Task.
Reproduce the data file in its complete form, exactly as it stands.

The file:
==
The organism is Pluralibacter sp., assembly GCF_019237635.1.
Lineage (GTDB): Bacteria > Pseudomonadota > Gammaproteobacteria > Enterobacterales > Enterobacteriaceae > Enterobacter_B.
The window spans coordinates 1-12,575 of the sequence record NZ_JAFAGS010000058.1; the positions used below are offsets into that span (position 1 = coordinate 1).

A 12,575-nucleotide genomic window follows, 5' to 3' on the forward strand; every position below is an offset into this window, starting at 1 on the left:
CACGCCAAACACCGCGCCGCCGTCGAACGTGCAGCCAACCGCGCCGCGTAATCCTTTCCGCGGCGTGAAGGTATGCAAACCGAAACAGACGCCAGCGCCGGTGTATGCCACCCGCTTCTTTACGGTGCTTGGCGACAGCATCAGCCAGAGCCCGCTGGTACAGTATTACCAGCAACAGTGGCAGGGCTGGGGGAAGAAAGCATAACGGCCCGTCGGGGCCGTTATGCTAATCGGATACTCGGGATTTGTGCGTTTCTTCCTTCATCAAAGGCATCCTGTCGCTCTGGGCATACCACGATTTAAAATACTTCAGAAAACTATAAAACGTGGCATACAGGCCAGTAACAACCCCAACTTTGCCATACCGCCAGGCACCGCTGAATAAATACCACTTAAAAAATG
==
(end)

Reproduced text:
The organism is Pluralibacter sp., assembly GCF_019237635.1.
Lineage (GTDB): Bacteria > Pseudomonadota > Gammaproteobacteria > Enterobacterales > Enterobacteriaceae > Enterobacter_B.
The window spans coordinates 1-12,575 of the sequence record NZ_JAFAGS010000058.1; the positions used below are offsets into that span (position 1 = coordinate 1).

A 12,575-nucleotide genomic window follows, 5' to 3' on the forward strand; every position below is an offset into this window, starting at 1 on the left:
CACGCCAAACACCGCGCCGCCGTCGAACGTGCAGCCAACCGCGCCGCGTAATCCTTTCCGCGGCGTGAAGGTATGCAAACCGAAACAGACGCCAGCGCCGGTGTATGCCACCCGCTTCTTTACGGTGCTTGGCGACAGCATCAGCCAGAGCCCGCTGGTACAGTATTACCAGCAACAGTGGCAGGGCTGGGGGAAGAAAGCATAACGGCCCGTCGGGGCCGTTATGCTAATCGGATACTCGGGATTTGTGCGTTTCTTCCTTCATCAAAGGCATCCTGTCGCTCTGGGCATACCACGATTTAAAATACTTCAGAAAACTATAAAACGTGGCATACAGGCCAGTAACAACCCCAACTTTGCCATACCGCCAGGCACCGCTGAATAAATACCACTTAAAAAATG